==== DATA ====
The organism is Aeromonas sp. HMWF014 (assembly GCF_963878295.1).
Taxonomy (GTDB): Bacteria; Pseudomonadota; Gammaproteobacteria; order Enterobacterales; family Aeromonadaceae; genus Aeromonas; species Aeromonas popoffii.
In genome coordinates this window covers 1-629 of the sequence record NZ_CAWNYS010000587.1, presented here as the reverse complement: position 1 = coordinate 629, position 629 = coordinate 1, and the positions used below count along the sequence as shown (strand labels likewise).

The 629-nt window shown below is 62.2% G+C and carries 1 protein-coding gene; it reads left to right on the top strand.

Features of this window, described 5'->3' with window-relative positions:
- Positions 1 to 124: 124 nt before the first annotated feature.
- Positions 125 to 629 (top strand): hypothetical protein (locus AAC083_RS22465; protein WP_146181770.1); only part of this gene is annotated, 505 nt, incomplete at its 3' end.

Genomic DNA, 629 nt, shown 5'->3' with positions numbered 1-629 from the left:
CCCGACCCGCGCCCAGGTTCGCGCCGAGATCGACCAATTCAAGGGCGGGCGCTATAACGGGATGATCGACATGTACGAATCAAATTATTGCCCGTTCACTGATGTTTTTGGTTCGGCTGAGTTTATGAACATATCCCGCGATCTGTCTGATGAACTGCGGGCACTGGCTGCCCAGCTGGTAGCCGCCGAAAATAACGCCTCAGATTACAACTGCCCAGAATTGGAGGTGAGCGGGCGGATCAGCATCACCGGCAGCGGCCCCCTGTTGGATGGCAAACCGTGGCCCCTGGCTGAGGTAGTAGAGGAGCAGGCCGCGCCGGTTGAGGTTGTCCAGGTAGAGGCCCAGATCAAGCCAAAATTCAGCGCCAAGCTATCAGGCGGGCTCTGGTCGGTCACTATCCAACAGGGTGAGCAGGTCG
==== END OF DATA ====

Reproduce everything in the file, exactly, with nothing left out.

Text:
The organism is Aeromonas sp. HMWF014 (assembly GCF_963878295.1).
Taxonomy (GTDB): Bacteria; Pseudomonadota; Gammaproteobacteria; order Enterobacterales; family Aeromonadaceae; genus Aeromonas; species Aeromonas popoffii.
In genome coordinates this window covers 1-629 of the sequence record NZ_CAWNYS010000587.1, presented here as the reverse complement: position 1 = coordinate 629, position 629 = coordinate 1, and the positions used below count along the sequence as shown (strand labels likewise).

The 629-nt window shown below is 62.2% G+C and carries 1 protein-coding gene; it reads left to right on the top strand.

Features of this window, described 5'->3' with window-relative positions:
- Positions 1 to 124: 124 nt before the first annotated feature.
- Positions 125 to 629 (top strand): hypothetical protein (locus AAC083_RS22465; protein WP_146181770.1); only part of this gene is annotated, 505 nt, incomplete at its 3' end.

Genomic DNA, 629 nt, shown 5'->3' with positions numbered 1-629 from the left:
CCCGACCCGCGCCCAGGTTCGCGCCGAGATCGACCAATTCAAGGGCGGGCGCTATAACGGGATGATCGACATGTACGAATCAAATTATTGCCCGTTCACTGATGTTTTTGGTTCGGCTGAGTTTATGAACATATCCCGCGATCTGTCTGATGAACTGCGGGCACTGGCTGCCCAGCTGGTAGCCGCCGAAAATAACGCCTCAGATTACAACTGCCCAGAATTGGAGGTGAGCGGGCGGATCAGCATCACCGGCAGCGGCCCCCTGTTGGATGGCAAACCGTGGCCCCTGGCTGAGGTAGTAGAGGAGCAGGCCGCGCCGGTTGAGGTTGTCCAGGTAGAGGCCCAGATCAAGCCAAAATTCAGCGCCAAGCTATCAGGCGGGCTCTGGTCGGTCACTATCCAACAGGGTGAGCAGGTCG